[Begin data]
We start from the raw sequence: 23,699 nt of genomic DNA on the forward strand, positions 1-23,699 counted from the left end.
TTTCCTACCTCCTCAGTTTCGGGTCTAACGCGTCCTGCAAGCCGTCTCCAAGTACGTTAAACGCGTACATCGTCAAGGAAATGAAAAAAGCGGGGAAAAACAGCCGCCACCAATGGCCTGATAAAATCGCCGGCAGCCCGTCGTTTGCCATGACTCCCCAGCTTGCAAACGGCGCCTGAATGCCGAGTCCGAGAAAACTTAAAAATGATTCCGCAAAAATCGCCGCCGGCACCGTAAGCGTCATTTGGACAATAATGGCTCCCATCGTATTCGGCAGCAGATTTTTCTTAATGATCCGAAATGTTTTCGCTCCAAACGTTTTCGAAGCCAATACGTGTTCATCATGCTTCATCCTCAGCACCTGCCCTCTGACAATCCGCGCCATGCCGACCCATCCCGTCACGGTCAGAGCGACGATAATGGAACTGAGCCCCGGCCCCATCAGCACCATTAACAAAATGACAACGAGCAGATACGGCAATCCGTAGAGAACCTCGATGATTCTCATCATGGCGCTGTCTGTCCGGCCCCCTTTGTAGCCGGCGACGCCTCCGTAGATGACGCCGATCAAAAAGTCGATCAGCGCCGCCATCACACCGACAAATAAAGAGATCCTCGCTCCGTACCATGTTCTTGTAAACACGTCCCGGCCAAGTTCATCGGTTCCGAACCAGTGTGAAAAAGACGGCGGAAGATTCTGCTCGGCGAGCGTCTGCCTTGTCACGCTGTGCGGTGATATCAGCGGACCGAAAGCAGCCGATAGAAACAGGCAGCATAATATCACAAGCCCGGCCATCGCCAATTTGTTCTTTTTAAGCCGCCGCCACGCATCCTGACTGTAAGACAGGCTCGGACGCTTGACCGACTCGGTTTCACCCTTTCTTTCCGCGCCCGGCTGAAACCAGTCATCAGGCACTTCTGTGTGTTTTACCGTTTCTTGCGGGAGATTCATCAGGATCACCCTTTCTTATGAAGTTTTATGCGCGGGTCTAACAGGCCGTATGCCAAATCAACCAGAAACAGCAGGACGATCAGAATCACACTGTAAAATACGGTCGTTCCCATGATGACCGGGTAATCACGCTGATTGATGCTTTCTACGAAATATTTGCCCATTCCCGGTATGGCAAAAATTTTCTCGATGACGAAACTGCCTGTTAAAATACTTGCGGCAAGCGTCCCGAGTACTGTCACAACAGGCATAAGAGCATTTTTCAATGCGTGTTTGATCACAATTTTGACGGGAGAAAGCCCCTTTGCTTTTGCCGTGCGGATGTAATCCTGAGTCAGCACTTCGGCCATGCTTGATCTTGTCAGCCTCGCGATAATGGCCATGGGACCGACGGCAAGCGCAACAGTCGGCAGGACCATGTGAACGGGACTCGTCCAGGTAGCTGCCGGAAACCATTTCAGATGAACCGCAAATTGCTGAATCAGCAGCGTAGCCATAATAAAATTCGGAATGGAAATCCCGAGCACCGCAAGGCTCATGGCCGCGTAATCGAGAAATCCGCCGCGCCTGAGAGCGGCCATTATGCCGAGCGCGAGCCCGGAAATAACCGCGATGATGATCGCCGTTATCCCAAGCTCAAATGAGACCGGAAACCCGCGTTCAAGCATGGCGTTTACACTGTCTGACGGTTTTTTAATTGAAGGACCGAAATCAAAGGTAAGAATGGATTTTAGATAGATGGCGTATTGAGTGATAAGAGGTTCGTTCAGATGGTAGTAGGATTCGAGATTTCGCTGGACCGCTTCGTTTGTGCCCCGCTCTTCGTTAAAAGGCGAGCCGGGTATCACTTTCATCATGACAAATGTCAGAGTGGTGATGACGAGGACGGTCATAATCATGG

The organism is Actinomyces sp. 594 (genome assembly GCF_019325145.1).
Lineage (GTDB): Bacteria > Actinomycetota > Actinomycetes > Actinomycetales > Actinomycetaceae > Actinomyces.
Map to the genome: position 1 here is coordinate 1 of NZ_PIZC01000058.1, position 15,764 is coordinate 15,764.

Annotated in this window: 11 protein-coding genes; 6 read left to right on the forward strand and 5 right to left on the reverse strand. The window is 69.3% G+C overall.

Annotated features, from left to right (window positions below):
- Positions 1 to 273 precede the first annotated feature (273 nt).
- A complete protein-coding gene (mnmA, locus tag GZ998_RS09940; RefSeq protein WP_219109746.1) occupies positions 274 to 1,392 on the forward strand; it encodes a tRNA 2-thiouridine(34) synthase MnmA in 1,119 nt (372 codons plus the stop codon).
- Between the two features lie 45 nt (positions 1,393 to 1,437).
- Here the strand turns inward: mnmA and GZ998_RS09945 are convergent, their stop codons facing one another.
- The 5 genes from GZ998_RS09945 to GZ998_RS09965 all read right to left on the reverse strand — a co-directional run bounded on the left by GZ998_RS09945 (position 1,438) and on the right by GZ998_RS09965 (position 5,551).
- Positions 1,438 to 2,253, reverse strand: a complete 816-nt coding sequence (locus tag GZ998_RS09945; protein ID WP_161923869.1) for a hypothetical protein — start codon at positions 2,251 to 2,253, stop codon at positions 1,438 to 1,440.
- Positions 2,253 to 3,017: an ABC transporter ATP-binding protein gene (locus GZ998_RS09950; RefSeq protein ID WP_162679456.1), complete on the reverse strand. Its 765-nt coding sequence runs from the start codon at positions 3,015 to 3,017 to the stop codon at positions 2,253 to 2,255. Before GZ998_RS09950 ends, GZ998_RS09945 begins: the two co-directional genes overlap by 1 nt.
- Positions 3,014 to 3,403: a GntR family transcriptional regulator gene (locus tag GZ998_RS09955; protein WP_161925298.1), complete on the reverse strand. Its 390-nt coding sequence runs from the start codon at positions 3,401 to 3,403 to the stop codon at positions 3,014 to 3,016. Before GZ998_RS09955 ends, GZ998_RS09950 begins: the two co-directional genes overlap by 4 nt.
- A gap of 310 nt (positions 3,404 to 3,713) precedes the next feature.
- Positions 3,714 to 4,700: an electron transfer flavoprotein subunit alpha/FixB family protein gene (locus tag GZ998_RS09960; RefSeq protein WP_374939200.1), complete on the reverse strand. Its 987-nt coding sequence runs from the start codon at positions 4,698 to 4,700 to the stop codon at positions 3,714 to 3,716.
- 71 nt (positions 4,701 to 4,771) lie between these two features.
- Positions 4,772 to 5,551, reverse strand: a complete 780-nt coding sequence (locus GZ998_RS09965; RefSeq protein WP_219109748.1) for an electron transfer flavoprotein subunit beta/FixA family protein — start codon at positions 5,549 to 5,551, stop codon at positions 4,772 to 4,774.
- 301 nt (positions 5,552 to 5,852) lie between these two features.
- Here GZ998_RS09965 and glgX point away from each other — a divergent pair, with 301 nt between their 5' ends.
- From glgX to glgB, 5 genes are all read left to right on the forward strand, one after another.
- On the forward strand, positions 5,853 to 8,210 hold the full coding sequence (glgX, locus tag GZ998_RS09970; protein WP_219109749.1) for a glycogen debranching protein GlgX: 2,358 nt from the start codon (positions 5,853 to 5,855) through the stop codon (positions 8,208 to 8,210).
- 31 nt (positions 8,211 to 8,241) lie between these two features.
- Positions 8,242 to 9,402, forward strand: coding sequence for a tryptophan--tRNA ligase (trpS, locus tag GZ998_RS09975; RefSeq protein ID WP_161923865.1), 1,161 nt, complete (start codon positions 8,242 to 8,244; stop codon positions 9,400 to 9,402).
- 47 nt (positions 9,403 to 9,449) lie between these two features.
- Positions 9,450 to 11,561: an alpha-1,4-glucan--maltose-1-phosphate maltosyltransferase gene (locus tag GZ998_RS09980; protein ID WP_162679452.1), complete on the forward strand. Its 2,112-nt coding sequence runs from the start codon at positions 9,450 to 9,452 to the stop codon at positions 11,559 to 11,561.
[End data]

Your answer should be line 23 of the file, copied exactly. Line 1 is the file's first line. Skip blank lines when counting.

- On the forward strand, positions 5,853 to 8,210 hold the full coding sequence (glgX, locus tag GZ998_RS09970; protein WP_219109749.1) for a glycogen debranching protein GlgX: 2,358 nt from the start codon (positions 5,853 to 5,855) through the stop codon (positions 8,208 to 8,210).